Among other things, the Act of 1898 as amended by the Chandler Act included the concepts of classification of claims under plans of arrangements, cram down, voluntary and involuntary bankruptcy cases, the appointment of trustees, modification of both secured and unsecured claims.

The Bankruptcy Reform Act of 1978

In 1970 Congress created the Commission on the Bankruptcy Laws of the United States to study the then existing bankruptcy law and report on recommended changes. The Commission’s report ultimately led to passages of the Bankruptcy Reform Act of 1978.

Under the 1978 Act, bankruptcy judges instead of referees in bankruptcy preside over bankruptcy cases. Bankruptcy judges no longer are involved in the administration of the estate. Bankruptcy courts are granted expanded jurisdiction. Features of Chapters X and XI are combined into a single Chapter 11. The principle of “the economy of the estate” is eliminated, which had limited the amount of compensation paid to bankruptcy attorneys and other bankruptcy professionals. Chapter XIII become Chapter 13, which for the first time includes a super discharge.

The 1978 Act, with some later amendments, is the bankruptcy law in effect to today in the United States. Eligible debtors may commence bankruptcy cases under Chapters 7, 11, 12, 13, or 15. Certain creditors may commence involuntary bankruptcy cases under some of the chapters. A trustee is always appointed in Chapter 7, 12 and 13 cases and may be appointed in Chapter 11 cases. Debtors may obtain a discharge of debts to attain a “fresh start” upon meeting certain requirements, with exceptions. Individual debtors can claim federal law exemptions, or alternatively State law exemptions if permitted by State law. Each class of creditors must accept a chapter 11 plan by a majority in number and at least two-thirds in amount of claims, subject cramdown provisions that allow confirmation of a plan over a dissenting class of creditors.

 Bankruptcy Amendments and Federal Judgeship Act of 1984 (BAFJA)

In 1982 the United States Supreme Court curtailed bankruptcy court jurisdiction in Northern Pipeline Construction Co. v. Marathon Pipe Line Co. by ruling that the 1978 Act unconstitutionally gave powers reserved to Article III judges to non-Article III judges. The Marathon decision led to the enactment of BAFJA. BAFJA made bankruptcy judges in each judicial district a unit of the United States district court for that judicial district, vested bankruptcy jurisdiction in the district court, created the concept of “core,” “noncore” and “related to” matters, and authorized district courts to refer the exercise of bankruptcy jurisdiction to bankruptcy courts. In all judicial districts, district courts have referred the exercise of bankruptcy jurisdiction to bankruptcy courts to the fullest extent permitted by law.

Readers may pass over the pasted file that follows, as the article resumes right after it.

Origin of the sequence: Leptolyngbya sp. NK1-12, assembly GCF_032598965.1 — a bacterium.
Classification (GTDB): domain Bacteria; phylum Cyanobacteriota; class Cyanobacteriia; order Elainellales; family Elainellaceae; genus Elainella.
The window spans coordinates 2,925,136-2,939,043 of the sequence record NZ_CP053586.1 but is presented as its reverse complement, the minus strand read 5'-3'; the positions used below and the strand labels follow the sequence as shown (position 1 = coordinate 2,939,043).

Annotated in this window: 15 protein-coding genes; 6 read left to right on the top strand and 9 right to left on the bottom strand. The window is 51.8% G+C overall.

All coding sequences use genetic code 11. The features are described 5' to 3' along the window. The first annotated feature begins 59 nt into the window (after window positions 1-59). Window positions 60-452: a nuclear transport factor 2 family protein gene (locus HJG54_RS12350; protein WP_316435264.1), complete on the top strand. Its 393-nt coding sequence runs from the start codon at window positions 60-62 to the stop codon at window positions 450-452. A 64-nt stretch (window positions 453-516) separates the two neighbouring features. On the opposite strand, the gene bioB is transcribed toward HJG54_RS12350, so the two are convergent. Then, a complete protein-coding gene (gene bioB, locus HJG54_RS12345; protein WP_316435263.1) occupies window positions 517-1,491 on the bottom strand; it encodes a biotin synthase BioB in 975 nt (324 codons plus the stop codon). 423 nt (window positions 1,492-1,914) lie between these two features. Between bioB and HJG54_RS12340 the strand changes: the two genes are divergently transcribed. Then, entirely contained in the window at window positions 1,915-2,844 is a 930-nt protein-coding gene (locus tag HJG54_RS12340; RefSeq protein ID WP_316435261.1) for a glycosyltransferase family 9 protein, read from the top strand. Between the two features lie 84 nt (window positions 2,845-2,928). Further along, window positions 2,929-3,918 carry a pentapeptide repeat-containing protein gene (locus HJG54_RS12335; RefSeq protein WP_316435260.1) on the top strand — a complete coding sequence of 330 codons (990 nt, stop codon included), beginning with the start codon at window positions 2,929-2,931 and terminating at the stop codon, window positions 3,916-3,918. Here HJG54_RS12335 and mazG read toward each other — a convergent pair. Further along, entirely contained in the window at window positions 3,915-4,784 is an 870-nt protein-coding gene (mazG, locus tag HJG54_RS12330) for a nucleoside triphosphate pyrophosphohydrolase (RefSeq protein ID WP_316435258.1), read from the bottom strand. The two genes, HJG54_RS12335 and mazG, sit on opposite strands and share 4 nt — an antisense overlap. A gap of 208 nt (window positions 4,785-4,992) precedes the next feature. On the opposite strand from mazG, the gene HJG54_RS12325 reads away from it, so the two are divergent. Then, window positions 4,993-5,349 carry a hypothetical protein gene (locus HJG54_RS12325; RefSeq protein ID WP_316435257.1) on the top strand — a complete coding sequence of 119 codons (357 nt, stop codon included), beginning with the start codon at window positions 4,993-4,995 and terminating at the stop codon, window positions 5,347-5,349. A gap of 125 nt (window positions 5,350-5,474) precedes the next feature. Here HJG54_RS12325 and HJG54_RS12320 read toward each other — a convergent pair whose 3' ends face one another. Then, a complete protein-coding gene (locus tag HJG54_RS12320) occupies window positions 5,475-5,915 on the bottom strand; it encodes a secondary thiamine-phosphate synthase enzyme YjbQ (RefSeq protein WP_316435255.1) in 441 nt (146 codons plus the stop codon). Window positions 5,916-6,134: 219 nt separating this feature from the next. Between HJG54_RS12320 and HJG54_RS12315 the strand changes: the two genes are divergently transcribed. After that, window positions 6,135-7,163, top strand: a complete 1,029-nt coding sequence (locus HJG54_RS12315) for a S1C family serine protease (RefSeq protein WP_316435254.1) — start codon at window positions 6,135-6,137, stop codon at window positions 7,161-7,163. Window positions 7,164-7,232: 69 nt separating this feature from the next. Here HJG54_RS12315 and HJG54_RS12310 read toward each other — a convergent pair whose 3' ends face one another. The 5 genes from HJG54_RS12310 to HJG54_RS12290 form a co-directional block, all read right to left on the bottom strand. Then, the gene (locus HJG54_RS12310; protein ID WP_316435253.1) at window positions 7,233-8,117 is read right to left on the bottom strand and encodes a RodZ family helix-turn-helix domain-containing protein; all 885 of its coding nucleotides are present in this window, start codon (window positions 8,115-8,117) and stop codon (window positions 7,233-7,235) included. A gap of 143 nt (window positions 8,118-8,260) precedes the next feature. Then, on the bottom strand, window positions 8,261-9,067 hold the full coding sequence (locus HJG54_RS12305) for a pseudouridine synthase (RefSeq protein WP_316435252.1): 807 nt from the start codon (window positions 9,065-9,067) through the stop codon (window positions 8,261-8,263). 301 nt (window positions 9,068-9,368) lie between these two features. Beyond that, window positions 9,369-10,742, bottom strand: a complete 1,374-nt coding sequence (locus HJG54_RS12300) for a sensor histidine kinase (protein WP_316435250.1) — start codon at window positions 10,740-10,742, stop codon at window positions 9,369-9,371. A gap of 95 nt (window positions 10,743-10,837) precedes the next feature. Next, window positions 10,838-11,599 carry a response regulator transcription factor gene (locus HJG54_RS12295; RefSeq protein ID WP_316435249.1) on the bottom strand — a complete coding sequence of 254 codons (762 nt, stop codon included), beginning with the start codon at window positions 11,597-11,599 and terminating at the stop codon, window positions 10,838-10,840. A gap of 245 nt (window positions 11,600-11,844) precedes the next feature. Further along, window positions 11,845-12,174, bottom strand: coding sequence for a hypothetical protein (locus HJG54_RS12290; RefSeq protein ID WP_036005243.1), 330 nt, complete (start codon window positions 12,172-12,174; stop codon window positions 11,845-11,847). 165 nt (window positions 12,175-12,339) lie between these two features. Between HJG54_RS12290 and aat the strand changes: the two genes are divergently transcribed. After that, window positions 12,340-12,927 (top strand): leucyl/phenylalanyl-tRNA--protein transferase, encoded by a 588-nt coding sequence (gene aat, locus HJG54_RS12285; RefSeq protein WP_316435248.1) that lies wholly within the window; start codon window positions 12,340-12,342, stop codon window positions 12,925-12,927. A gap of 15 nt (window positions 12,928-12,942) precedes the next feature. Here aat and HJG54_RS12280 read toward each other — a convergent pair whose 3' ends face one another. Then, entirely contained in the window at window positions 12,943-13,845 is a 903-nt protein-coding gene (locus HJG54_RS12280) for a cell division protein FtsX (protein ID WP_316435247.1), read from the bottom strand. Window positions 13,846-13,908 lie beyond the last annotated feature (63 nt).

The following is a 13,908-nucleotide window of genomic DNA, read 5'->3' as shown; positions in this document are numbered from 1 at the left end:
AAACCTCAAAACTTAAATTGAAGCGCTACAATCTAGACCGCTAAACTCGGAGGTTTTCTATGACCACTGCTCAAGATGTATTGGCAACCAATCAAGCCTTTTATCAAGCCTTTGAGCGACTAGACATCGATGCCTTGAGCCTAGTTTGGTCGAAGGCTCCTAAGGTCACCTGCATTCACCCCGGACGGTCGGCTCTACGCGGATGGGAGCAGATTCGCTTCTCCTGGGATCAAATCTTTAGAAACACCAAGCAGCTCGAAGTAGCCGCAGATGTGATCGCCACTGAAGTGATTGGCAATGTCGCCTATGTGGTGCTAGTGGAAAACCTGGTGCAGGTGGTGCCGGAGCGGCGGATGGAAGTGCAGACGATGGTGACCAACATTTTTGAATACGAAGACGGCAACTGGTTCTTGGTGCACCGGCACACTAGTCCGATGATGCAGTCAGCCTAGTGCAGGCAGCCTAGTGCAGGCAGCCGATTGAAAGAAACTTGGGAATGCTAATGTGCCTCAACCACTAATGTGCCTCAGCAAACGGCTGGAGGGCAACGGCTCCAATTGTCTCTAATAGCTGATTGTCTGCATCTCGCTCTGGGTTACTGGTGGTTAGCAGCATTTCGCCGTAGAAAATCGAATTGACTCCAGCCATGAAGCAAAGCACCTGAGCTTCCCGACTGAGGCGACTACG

BAFJA also added a new section to the Bankruptcy Code relating to rejection of collective bargaining agreements.

Bankruptcy Judges, United States Trustees and Farmer Act of 1986.

In 1986 Congress enacted the Bankruptcy Judges, United States Trustees and Farmer Act of 1986. It created a new chapter 12 for “family farmers” and made the United States Trustee System permanent (except in Alabama and North Carolina).

Bankruptcy Abuse Prevention and Consumer Protection Act of 2005

The Bankruptcy Abuse Prevention and Consumer Protection Act of 2005 (“BAPCPA”) made substantial amendments to the 1978 Act, particularly for consumer and international (cross border) bankruptcy cases. For individual debtors, it makes credit counseling a condition for relief; requires financial management training for Chapter 7 and 13 debtors to obtain discharge; creates the role of consumer privacy ombudsman; establishes a means test; introduces automatic dismissal of a bankruptcy case if required documents are not filed timely; curtails the Chapter 13 “super discharge,” prevent bifurcation of car loans in Chapter 13 for vehicles purchased within 910 days prior to commencement of the bankruptcy case; contains limitations a debtor filing multiple bankruptcy cases; and adds provisions on reaffirming debts.

BAPCPA amendments also allow direct appeals to the court of appeals in certain circumstances; add family fisherman to chapter 12, make Chapter 12 permanent, and create a new Chapter 15 for cross border insolvencies.